Monday, 29 August 2016

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Scientists to Test Potatoes Grown in Mars and Moon Soils

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The number of people who prefer snacks rather than meals is increasing and producers are turning to consumers in order to develop new flavours and products. Evie Serventi reports.

The biggest change in the potato industry in the past 30 years has been the growth in consumption of French fries and a decline in fresh potato use, according data from Agriculture and Agri-Food Canada that outlines a number of reasons for this trend including rising incomes, a more hectic lifestyle leading to out-of-home meals, diversification of diets and urbanisation among others.
Consumers increasingly want ready-to-eat, flavoursome, convenient products. In the US, snacking has grown during the past few years and is set to increase 14 per cent by 2017, according to Harry Balzer, vice-president of market research company The NPD Group.
"A generation ago most Americans believed they should avoid snacking entirely, but today snacking is more acceptable and is clearly the fourth meal of the day," said Balzer, adding that 21 per cent of all meals are snacks.
The NPD Group research reveals taste, cravings, desire for fresh breath, having a sweet tooth, and finding simple and easy foods drive such snacking.
Potato chips are one of the most popular between meal snacks, which is good news for potato processors who are presenting new flavours and innovative products to new markets. Across the board, companies are realising that social and cultural changes impact consumer behaviour and new market opportunities arise.
For example, Farm Frites launched a spicy new promotion in September for spicy Curry Chips aimed at pubs across the UK, after learning that 25 per cent of people visit pubs at lunchtime for an hour or so, to socialise and snack, rather than eat a large meal. Farm Frites marketing manager, Nic Townsend explained that although traditional British outlets are popular, an increasing number of consumers are diversifying their diets and tastes.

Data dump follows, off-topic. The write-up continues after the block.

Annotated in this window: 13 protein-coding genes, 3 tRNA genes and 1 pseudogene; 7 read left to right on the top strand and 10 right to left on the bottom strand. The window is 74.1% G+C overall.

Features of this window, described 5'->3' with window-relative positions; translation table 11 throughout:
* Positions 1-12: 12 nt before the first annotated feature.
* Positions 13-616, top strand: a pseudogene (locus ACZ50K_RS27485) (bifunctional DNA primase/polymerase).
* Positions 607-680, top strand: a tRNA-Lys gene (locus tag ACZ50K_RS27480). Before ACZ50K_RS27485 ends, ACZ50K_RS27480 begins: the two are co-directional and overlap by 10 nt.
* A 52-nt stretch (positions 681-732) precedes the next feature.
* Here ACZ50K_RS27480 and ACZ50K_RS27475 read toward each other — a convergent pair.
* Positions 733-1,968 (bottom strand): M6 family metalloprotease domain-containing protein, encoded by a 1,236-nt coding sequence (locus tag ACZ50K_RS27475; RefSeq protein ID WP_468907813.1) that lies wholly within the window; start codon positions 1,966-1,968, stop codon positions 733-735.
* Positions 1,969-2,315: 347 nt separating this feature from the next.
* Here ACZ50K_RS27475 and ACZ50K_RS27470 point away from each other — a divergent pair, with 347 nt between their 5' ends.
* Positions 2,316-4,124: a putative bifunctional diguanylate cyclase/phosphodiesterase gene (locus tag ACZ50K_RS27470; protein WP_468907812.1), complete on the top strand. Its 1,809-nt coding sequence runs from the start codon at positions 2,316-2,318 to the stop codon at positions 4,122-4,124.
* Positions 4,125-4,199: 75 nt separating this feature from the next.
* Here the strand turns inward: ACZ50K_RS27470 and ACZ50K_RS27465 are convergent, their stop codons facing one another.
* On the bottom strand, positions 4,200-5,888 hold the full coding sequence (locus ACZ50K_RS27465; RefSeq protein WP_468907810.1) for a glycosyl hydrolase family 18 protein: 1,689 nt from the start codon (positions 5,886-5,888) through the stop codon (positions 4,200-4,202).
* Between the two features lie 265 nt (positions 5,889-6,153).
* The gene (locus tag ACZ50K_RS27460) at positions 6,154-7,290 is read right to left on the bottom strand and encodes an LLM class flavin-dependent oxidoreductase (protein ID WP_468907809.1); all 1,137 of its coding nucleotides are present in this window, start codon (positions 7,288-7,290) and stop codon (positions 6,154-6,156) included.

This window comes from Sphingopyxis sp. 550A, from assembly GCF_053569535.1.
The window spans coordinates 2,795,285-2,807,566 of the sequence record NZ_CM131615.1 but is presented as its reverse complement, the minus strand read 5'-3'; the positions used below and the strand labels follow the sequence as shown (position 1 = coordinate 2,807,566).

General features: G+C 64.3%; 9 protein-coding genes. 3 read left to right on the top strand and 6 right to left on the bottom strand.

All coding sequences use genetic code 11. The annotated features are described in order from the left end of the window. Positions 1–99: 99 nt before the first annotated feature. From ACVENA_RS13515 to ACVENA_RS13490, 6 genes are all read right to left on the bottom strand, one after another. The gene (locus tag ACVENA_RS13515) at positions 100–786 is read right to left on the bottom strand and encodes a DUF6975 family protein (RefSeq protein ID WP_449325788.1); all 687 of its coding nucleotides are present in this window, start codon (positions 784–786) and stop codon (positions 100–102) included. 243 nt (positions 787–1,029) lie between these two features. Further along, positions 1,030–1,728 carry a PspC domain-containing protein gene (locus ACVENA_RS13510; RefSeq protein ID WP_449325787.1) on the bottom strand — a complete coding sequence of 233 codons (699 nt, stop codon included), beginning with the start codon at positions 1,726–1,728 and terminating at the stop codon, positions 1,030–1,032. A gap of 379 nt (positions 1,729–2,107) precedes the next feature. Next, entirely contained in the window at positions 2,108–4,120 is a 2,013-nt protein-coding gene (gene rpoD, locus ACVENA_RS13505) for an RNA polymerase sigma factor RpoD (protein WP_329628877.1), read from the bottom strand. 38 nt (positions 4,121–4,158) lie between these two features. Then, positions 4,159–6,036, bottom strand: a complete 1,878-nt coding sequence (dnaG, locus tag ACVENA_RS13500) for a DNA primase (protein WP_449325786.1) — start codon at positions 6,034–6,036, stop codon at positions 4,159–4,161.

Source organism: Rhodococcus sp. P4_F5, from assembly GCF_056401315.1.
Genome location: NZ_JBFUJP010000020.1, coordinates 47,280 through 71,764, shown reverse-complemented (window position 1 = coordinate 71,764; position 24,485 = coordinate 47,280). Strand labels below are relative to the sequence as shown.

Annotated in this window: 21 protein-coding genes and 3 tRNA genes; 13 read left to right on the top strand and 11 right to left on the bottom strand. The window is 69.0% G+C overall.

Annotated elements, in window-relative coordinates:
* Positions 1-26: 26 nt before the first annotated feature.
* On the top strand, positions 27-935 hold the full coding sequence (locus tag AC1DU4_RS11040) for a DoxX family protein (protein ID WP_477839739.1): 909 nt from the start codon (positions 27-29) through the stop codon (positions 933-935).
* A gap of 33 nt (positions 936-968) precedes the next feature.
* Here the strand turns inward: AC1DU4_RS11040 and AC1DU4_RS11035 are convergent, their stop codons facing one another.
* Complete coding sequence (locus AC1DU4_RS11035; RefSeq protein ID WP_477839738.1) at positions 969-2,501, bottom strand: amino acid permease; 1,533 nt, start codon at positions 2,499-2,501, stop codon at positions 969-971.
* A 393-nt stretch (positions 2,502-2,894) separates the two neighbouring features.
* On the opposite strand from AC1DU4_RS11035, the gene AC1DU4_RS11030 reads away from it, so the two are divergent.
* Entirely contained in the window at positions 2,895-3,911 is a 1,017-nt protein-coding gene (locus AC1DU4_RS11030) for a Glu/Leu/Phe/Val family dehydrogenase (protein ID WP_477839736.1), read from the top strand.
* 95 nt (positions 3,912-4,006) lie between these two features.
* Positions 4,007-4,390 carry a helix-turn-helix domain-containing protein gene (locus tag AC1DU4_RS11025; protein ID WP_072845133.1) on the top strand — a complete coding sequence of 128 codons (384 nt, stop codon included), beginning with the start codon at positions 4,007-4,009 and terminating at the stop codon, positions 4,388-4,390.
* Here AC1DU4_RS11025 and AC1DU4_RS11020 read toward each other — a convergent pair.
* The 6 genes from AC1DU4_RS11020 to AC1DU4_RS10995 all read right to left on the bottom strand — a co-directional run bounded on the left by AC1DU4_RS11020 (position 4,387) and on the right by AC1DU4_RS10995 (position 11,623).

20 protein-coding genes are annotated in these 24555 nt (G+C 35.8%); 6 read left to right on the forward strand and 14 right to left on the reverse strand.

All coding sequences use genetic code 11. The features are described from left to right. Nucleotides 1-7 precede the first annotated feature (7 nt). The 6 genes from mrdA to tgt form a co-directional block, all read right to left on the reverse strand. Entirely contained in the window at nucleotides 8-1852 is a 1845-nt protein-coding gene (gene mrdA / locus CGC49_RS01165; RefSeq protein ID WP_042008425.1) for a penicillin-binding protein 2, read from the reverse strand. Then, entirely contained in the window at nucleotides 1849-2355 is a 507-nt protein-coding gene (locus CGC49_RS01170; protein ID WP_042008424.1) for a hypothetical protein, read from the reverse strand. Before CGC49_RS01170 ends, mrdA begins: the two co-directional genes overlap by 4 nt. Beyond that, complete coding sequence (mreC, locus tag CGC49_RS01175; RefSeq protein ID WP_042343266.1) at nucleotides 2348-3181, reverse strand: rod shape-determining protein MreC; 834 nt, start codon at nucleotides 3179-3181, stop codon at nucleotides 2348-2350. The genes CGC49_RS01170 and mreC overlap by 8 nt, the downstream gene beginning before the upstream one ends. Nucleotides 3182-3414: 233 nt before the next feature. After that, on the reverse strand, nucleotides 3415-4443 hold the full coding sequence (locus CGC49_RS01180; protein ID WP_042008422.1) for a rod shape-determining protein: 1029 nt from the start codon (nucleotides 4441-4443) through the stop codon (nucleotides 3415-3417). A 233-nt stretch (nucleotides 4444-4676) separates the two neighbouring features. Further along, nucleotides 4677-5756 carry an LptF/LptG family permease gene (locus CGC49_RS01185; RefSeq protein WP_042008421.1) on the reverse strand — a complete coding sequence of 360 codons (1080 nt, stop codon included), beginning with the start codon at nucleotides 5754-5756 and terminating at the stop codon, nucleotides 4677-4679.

"Combine this with the fact the number of consumers who have visited an Indian restaurant in the past three months is up 2.5 per cent to 23 per cent on two years ago, it made sense to use our expertise to create a tongue-tingling chip with an authentic Asian slant," said Townsend.
Snack-oriented convenience foods are eaten between meals but are often finding their way into meals as accompaniments or replacements. Meal accompaniment is most common at lunch but is declining after dinner. Snack foods also replace more breakfast meals than other occasions. Marketing and promotions reflect the importance companies place in consumer feedback.
This year, Walkers ‘Do Us A Flavour' competition has had more than 1.1 million entries and substantial web visits. The UK-based crisp maker asked the public to suggest a new crisp flavour for a £50,000 (€62,941) prize and one per cent share of future royalties.
Walkers expected 250,000 entries when the campaign began in July, but since the website launched it has seen a total of 2.4m sessions, with visitors spending an average of nine minutes online per session. At its peak in August, the website had 102,000 web sessions per day.
Most snacks are consumed in the evening at home, but evening snacking is declining with morning snacking showing the strongest growth. In addition, snack foods replace more breakfast meals than other meals and snacking in the afternoon continues to remain stable.
US-based entrepreneur Brett Stern is busy shipping his new Beer Chips to major supermarket chains across the US and has recently started exporting to Japan, Singapore, Brazil and England.
Stern's flavoured kettle-style potato chips are coated with beer; all natural and trans fat-free, and are marketed to adult consumers who get the munchies while socialising at sporting events, backyard barbecues or simply enjoying the company of friends. As well as helping people multi-task, Stern's chips are proving popular because they are fun and convenient.
With a background in industrial design and high-tech R&D, Stern is a hands-on ‘crazy' inventor, who has spent many hours in science laboratories and his own garage, inventing and creating new products and experimenting with mixes and processes. He launched his snacks two years ago, while sitting in a bar one evening.
"As I was drinking the beer and eating the chips, as they say, the light bulb went on. Since I can invent/design any type of product and most manufacturing involves heat, pressure and time, thought I would create potato chips made with
beer - Beer Chips. Other new flavours are Chips Shots - Margarita with salt potato chips and Hot Potatoes - Spicy Bloody Mary potato chips.